Suicide Prevention

Students’ safety and well-being are of the utmost importance to all JCPS staff members. Counselors know the statistics related to suicide and are trained to recognize warning signs and risk factors. The counselors have the skills to talk with students about their social/emotional status. If a counselor believes a student is in possible danger of inflicting harm to himself or herself, the parent will be notified immediately to collaborate on next steps and make sure the student receives mental health assistance.

In addition, middle and high schools are required to disseminate suicide prevention awareness information to all students by September 1 of each school year (House Bill 51-2010). All certified middle and high school staff members, including principals, guidance counselors, and teachers, complete a minimum of two hours of self-study review of suicide prevention materials each school year (Senate Bill 65-2010).

Warning Signs of Suicide

Everyone should be familiar with the warning signs of suicide, which include the following:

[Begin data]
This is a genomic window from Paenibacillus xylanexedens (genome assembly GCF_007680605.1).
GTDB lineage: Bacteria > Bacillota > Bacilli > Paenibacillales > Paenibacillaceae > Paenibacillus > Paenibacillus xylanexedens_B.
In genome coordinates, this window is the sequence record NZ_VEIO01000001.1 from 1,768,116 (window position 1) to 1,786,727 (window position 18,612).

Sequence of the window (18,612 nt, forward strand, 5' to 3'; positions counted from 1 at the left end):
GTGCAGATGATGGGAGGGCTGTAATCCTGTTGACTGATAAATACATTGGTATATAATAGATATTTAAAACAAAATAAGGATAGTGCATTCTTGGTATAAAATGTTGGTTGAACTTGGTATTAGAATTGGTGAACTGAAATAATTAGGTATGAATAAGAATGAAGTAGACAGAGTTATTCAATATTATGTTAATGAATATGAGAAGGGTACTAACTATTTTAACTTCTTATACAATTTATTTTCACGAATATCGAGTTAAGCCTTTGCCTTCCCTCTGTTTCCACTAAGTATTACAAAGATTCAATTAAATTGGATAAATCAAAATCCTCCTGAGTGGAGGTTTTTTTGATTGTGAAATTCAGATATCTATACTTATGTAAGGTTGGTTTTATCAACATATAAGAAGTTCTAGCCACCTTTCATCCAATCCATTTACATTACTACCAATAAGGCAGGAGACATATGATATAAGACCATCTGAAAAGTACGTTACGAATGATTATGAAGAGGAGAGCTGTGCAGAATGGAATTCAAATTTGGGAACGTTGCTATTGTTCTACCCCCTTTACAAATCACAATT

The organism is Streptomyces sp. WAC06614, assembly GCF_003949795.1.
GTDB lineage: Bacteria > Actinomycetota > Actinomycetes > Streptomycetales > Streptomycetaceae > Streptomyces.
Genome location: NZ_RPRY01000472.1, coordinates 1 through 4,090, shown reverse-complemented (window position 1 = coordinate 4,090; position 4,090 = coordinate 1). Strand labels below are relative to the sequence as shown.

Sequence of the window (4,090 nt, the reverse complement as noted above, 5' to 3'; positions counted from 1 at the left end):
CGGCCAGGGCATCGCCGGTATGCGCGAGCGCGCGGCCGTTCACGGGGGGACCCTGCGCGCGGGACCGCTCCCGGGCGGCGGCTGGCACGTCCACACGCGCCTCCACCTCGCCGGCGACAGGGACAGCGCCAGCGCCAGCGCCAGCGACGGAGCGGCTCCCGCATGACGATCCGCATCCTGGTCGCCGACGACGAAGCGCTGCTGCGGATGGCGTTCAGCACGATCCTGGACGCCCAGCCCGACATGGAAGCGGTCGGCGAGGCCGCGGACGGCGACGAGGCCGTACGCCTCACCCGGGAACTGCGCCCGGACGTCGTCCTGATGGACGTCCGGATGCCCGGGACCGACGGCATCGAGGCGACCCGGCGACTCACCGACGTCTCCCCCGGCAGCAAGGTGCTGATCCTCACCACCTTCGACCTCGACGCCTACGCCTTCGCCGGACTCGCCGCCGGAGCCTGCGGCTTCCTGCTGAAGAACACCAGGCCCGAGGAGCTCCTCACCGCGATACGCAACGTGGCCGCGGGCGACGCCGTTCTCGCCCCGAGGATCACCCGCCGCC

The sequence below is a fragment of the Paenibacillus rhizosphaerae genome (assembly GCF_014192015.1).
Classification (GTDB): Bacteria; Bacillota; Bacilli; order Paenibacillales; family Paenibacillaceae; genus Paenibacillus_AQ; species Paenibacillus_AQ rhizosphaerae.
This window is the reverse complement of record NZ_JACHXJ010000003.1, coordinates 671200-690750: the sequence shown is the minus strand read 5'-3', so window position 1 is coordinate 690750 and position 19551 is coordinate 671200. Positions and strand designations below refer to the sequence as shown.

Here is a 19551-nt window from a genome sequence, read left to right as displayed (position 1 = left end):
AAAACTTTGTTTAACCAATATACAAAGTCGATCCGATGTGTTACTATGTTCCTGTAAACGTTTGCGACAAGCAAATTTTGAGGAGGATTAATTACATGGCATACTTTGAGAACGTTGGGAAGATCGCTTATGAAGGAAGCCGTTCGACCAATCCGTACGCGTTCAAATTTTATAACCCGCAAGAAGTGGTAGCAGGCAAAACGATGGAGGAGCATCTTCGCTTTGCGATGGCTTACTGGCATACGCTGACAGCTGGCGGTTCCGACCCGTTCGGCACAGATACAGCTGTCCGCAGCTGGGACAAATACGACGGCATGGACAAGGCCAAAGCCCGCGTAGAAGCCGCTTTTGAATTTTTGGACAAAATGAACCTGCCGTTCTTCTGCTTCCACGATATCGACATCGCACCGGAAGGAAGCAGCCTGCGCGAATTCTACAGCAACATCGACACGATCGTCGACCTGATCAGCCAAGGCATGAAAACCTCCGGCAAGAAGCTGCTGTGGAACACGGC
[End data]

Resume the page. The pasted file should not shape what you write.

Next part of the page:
• Talking about wanting to die
  • Looking for ways to hurt or kill oneself
  • Talking about feeling hopeless or having no reason to live
  • Talking about being a burden to others
  • Talking about feeling trapped or in unbearable pain
  • Acting anxious or behaving recklessly
  • Sleeping too little or too much
  • Withdrawing or feeling isolated
  • Showing rage or talking about seeking revenge
  • Displaying extreme mood swings
  • Increasing use of alcohol or drugs
  • Beginning to give away prized possessions

Community Resources

Community resources are available to help you if you feel your child or loved one is having suicidal thoughts.

  • Our Lady of Peace*—(502) 451-3333
  • The Brook*—(502) 896-0495
  • Lincoln Trail Behavioral Health System—1-800-274-7374
  • Wellstone—(812) 284-8000
  • Acute Child Psychiatric Services*—(502) 589-8070
  • Kosair Children's Hospital—(502) 629-6000

*Mobile assessment available

Additional Resources